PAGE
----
The implication of that lesson for us is also clear: what distinguishes us “haters” from everyone else is not that we have some moral defect that causes us to ooze poison from our hearts for no reason. We became “hateful” because we started out seeking justice, and eventually realized that we cannot rely on appeal to any common principles in our society to rectify the injustices we see. The righteous and justified energy of anger, which innately trusts that there can be a peaceful path to resolution through appeal to moral principles, was therefore left with no other option but to revert to hatred.
My first concern with the argumentation of the book was this: aren’t our enemies also hateful? Were a social justice warrior personality type to read this book, wouldn’t he only find himself emboldened in his own hatred of us, since the book places so much focus on justifying the value of what is called “hatred” generally?
The answer, of course, is yes – but even getting the SJW to acknowledge this would place the argument in far different terms: rather than singling some people out arbitrarily as “haters” and shuffling everyone else’s hatreds under the rug, we would admit that all of us hate, we just hate different things, because we love different things. Then we could, perhaps, move ever so slightly towards actually debating those choices more openly and honestly.
Were those presuppositions to ever be set in place, we could focus on discussing why we love what we love, and the reasons why we hate what we hate would flow naturally from there. Hatred is, of course, seen fundamentally as a “white disease” – especially a white man’s disease. Hatred is “sexism” and “racism,” and these things are defined as nothing more than the hatred of people who aren’t white men.
This calls to mind a point I made in an article I published just after Donald Trump’s inauguration, explaining that fake “hate crimes” – where non-whites, gays, and others stage hate crimes against themselves – aren’t just fake; they are actually hate crimes against whites, because their underlying purpose is to send the message that it’s okay to hate whites and men back, because they are the ones who have initiated the hatred. I discussed the story of a black woman in Louisiana who set herself on fire with her own lighter and then claimed that she was attacked by the KKK, and the story of the owner of a gay bar in Chicago who admitted to torching his own establishment after writing anti-gay slurs on the walls.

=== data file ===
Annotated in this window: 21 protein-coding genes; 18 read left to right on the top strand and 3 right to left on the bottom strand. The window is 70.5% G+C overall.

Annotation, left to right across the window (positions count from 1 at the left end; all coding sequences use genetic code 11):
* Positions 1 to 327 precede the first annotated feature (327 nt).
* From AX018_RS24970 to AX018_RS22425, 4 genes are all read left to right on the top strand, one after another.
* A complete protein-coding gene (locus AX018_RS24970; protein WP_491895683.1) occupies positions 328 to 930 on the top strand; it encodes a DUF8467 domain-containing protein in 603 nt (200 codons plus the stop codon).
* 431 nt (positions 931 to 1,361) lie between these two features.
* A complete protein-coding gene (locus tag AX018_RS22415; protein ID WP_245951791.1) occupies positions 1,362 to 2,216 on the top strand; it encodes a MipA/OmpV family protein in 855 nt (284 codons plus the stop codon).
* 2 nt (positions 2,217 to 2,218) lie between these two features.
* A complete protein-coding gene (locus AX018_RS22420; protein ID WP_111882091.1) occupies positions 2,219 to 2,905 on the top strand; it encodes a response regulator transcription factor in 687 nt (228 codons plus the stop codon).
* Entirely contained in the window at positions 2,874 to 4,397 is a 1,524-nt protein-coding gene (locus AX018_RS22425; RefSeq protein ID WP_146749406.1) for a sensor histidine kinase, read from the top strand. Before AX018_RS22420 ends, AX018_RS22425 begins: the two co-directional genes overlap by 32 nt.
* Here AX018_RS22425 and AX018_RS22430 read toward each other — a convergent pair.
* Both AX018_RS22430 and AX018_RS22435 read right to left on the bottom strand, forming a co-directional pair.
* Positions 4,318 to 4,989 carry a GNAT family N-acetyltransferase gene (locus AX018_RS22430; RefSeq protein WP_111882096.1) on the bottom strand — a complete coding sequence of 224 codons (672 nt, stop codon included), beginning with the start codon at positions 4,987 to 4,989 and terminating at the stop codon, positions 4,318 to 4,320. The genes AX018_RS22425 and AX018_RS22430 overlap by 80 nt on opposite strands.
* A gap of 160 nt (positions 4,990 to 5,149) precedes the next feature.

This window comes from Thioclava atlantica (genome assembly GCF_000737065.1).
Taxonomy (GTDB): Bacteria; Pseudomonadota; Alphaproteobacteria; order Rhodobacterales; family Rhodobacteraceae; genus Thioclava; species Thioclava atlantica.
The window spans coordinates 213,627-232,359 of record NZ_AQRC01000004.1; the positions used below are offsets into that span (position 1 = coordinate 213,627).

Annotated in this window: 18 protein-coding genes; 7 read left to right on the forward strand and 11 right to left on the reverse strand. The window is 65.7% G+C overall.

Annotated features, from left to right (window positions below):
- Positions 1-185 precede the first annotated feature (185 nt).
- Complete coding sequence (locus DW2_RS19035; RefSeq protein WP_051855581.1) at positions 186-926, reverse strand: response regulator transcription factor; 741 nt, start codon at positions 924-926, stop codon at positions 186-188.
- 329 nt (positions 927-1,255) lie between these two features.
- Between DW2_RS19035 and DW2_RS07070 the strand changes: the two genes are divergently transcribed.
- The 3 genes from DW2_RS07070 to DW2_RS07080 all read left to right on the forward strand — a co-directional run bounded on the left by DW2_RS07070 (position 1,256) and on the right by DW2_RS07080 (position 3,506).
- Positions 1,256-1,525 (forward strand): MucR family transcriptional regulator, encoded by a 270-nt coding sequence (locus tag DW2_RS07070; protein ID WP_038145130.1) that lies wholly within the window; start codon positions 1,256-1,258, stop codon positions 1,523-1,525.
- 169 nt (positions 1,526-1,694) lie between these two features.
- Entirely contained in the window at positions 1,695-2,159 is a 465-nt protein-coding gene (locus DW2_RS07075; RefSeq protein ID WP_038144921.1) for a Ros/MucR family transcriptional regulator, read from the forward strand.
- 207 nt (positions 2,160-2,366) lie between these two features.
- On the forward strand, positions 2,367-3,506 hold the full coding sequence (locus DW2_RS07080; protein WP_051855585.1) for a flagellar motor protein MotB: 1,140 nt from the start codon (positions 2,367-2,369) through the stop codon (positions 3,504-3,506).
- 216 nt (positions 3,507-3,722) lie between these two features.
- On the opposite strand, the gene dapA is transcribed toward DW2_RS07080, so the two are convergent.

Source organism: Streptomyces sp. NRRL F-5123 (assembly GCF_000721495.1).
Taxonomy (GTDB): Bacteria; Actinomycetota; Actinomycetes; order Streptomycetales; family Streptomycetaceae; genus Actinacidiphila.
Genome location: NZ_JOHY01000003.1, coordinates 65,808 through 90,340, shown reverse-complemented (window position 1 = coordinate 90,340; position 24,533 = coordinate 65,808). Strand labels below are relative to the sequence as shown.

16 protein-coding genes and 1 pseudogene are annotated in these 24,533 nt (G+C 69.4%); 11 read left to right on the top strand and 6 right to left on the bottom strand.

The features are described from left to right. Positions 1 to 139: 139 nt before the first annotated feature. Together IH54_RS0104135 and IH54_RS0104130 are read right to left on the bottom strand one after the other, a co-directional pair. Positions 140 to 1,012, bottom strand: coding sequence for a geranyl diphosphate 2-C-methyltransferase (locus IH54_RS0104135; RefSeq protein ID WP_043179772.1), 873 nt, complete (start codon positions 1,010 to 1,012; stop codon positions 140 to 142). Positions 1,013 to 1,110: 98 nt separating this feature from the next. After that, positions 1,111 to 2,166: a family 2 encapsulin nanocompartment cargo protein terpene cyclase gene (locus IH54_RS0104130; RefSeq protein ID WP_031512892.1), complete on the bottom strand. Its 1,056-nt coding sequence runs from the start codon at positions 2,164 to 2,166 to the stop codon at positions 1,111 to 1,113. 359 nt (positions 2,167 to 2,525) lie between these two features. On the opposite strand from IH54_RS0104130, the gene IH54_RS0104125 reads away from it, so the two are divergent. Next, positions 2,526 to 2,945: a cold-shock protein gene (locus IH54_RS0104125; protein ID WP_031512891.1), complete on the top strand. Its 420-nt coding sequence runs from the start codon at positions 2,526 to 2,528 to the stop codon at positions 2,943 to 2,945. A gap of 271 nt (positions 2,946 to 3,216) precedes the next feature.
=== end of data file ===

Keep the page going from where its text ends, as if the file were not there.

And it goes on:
Of course, these fake hate crimes will never be counted as hate crimes against whites or men. When four blacks broadcast the savage beating of a white special needs teenager live on Facebook, they were charged with hate crimes – but against people with special needs, not whites, even though they were screaming “fuck Donald Trump” and “fuck white people” during the video while saying nothing about his mental capacity. Yet, despite the skewed way these statistics are collected, white people commit fewer “hate crimes” than their numbers would predict, whereas non-whites commit more. The official statistics show “whites” committing only fifty-two percent of all hate crimes while comprising seventy-seven percent of the population, with blacks committing twenty-four percent of all hate crimes at thirteen percent of the population. If this book were to embolden a social justice warrior to explicitly embrace his own hatred, I’d say it achieved something worthwhile.
After spending the first fifty or so pages defending hatred, the final twenty are spent balancing that defense with advising caution. In brief, this advice amounts to encouraging all “haters” to make sure that their hatred doesn’t outlive the purpose which fuels it. And I’ll end with this quote:
There is a time to love, and a time to hate. Just as the opposite of love is not hatred, but indifference, the opposite of hatred is also indifference – both being facets of caring. We should not love blindly, nor should we hate blindly. As the old saying goes, guard your heart above all else, because everything else comes from that. Do not let it be cut out, nor let it run wildly, and the appropriate seasons to love and to have will become even more clear.